Wood treaters are asking a host of questions about the role of the NRCS (National Regulator for Compulsory Specifications) and its upcoming levy on treated wood. Will the NRCS benefit the industry in any way? What powers does the NRCS have over wood treaters and retailers?
And how do these powers differ from those of SABS and SATAS?
Bruce Breedt, the Executive Director of the South African Wood Preservers Association, has kindly answered these and other queries for the Dolphin Bay Brief.The role of the NRCS is different from that of SABS and SATAS, as it is a regulatory role rather than one of quality oversight, which is the case for SABS and SATAS, Bruce explains. “Their main focus is thus to find non-compliant material in the open market and legally deal with it,” he says. “The NRCS confiscates and destroys this non-compliant material by legal means. This includes prosecution to stop the manufacture and sale of illegally treated timber, as well as imposing monetary penalties.” The SABS and SATAS, on the other hand, are quality assurance (certification) bodies who perform surveillance inspections and audits to verify compliance to SANS product standards and certification agreements. They can only do this at the premises of their certified customers. They cannot enter the premises of a non-certified client without the owner’s approval, as the NRCS is able to do. They can only impose sanctions in the form of either corrective action - which can include the embargo on the use of the SABS or SATAS mark — and if need be, withdrawal of certification and informing the NRCS and the public about this.NRCS inspectors have the right to enter and search any premises where treated timber is being produced, sold, used, imported/exported. But as stated by the NRCS themselves, product inspection and testing is not their main focus. The levy will be R 1.00/m3 of treated timber produced for SABS- and SATAS-certified plants. The levies are revised annually, and increases should be based on the increase of the CPI, Bruce says. The cost of the levy should initially be passed on to the consumer by merely increasing the selling price of treated timber. SAWPA recently sent a letter on behalf of the industry, to the acting general manager of the NRCS, Rhoda Mbukwane, proposing that the proposed backdated NRCS levies should be waived for industry members who are compliant with the quality standards. This letter also points out that the NRCS has not fulfilled its regulatory function at all, and the many illegal treaters that SAWPA has pointed out to the NRCS are continuing to operate. In fact, the illegal sector has expanded to the extent that it has an impact on the compliant and certified sector. The letter recommended, among other things, that the NRCS immediately start fulfilling its regulatory obligations by dealing with the illegal activities of both the “twilight” treaters and the hardware and retail points that are manufacturing and selling illegally treated timber.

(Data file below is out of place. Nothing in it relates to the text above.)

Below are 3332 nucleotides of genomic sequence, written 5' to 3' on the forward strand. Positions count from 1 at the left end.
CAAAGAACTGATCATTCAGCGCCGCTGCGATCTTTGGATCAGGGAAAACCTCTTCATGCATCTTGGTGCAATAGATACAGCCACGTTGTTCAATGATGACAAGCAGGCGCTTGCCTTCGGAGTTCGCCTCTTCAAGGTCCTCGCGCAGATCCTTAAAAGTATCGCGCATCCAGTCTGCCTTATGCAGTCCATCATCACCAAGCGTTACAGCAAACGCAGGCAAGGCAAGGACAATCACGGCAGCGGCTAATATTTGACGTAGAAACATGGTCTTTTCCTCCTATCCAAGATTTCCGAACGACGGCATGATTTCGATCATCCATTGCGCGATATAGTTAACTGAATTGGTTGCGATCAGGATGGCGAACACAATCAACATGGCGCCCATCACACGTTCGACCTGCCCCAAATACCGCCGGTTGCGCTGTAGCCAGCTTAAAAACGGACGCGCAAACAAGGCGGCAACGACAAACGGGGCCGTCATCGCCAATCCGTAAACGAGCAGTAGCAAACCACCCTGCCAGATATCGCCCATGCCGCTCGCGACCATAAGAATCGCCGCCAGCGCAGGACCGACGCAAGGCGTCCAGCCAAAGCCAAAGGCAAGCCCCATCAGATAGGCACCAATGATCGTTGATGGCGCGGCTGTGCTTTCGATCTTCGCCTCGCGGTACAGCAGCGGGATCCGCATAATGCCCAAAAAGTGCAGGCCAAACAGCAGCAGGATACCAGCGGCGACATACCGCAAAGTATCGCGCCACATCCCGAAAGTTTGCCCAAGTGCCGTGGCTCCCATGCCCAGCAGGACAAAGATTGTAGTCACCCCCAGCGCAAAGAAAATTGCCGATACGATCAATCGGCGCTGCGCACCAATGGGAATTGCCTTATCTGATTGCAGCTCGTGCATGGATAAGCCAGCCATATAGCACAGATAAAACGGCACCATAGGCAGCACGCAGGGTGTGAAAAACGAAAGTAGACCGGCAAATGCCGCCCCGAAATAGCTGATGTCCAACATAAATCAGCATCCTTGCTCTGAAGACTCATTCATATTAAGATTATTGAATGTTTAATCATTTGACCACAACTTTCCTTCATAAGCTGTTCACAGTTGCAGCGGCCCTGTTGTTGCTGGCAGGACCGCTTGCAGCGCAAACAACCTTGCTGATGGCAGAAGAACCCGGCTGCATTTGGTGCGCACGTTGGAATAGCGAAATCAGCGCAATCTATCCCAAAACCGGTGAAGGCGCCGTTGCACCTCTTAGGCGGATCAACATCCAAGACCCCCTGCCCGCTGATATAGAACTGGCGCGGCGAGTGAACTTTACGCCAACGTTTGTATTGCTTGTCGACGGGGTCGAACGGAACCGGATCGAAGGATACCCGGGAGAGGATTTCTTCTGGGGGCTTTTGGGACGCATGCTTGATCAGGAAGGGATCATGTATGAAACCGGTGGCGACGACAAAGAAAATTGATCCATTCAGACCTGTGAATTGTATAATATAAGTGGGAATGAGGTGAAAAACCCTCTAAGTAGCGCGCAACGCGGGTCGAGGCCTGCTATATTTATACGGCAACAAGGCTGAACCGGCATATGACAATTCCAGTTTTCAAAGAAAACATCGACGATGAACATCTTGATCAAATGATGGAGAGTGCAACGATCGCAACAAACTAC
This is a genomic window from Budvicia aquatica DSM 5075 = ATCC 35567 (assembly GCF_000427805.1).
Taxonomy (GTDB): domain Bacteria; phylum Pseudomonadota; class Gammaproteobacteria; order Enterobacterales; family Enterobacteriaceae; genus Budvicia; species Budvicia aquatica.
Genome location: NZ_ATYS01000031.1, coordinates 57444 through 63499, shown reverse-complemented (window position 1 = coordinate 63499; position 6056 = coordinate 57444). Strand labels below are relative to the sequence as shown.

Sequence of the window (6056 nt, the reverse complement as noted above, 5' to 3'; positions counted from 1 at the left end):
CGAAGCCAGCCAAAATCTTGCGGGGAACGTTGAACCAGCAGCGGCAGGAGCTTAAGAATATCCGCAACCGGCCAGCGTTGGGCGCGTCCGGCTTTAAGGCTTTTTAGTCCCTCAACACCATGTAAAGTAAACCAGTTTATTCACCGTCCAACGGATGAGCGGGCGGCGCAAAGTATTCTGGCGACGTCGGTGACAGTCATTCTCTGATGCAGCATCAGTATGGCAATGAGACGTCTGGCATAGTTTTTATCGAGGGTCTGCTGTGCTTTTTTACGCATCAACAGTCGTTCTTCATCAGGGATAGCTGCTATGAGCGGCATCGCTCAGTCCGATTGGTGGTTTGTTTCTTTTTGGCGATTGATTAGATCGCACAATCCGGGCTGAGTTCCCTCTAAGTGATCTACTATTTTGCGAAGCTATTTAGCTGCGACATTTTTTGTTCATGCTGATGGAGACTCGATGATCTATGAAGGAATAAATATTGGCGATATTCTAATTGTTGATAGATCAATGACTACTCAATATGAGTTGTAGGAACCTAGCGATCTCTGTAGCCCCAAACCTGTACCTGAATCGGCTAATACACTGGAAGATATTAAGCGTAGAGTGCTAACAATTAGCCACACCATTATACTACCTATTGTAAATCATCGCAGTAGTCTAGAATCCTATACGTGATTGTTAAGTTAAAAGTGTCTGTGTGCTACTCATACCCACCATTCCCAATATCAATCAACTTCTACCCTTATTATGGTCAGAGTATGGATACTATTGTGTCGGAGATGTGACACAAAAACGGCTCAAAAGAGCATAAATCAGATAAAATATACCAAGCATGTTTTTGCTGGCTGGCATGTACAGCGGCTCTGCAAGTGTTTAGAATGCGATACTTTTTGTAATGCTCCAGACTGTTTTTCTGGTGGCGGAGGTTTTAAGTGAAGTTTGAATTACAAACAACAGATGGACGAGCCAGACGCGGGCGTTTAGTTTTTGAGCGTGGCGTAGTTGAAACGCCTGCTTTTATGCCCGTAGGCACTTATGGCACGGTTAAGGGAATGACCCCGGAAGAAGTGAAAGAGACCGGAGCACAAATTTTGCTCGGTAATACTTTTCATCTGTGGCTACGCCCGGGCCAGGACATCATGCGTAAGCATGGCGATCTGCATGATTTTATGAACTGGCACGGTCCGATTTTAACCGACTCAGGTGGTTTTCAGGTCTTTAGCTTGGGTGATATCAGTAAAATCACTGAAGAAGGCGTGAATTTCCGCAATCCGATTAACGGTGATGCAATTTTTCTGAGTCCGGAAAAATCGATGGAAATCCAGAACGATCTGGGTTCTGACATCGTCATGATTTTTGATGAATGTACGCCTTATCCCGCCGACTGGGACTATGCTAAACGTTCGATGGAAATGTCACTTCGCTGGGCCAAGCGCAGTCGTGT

Nevertheless, says Bruce, it will continue to be the duty of the of the “regulated” industry, including SAWPA and its members, to ensure that the NRCS is informed of any illegal practices that affect and impact the compliant part of industry, so that the NRCS can focus their attention on them.